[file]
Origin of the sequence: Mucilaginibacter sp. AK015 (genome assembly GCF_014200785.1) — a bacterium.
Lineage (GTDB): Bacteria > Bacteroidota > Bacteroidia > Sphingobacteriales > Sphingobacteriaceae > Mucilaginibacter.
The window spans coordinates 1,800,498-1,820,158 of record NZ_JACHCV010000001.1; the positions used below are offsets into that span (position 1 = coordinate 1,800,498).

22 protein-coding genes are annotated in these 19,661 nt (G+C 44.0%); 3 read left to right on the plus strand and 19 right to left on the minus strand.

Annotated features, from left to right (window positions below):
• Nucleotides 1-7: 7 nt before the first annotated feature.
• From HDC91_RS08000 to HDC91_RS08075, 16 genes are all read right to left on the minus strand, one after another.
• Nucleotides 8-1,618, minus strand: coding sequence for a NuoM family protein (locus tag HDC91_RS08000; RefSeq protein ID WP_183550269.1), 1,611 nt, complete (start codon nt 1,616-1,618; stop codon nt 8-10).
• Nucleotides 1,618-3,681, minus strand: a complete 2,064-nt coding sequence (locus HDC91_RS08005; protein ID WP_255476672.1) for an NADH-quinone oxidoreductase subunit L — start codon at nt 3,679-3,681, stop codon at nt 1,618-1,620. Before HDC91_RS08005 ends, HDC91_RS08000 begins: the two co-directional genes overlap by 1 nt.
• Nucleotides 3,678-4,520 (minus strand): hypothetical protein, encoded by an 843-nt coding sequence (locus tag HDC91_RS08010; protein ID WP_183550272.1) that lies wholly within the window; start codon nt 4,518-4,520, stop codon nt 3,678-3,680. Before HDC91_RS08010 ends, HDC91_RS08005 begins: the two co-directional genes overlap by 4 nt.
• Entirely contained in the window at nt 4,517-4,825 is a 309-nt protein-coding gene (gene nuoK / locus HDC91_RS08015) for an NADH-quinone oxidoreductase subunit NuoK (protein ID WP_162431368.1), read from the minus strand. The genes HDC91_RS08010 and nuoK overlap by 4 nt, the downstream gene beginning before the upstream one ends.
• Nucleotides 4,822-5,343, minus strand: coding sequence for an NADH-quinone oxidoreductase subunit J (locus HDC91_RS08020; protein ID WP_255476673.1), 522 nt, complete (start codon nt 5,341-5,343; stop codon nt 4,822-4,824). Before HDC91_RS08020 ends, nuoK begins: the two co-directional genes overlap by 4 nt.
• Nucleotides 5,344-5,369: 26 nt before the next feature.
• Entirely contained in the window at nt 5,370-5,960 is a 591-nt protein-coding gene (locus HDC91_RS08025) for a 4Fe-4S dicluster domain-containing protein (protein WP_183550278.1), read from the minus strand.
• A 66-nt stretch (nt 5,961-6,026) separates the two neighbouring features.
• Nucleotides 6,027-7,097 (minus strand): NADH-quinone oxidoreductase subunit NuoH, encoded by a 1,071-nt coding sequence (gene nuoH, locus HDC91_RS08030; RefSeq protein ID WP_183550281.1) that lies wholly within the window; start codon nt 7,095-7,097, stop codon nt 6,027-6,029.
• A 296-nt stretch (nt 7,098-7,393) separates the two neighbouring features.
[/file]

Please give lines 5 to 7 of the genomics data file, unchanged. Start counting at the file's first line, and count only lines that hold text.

Annotated features, from left to right (window positions below):
• Nucleotides 1-7: 7 nt before the first annotated feature.
• From HDC91_RS08000 to HDC91_RS08075, 16 genes are all read right to left on the minus strand, one after another.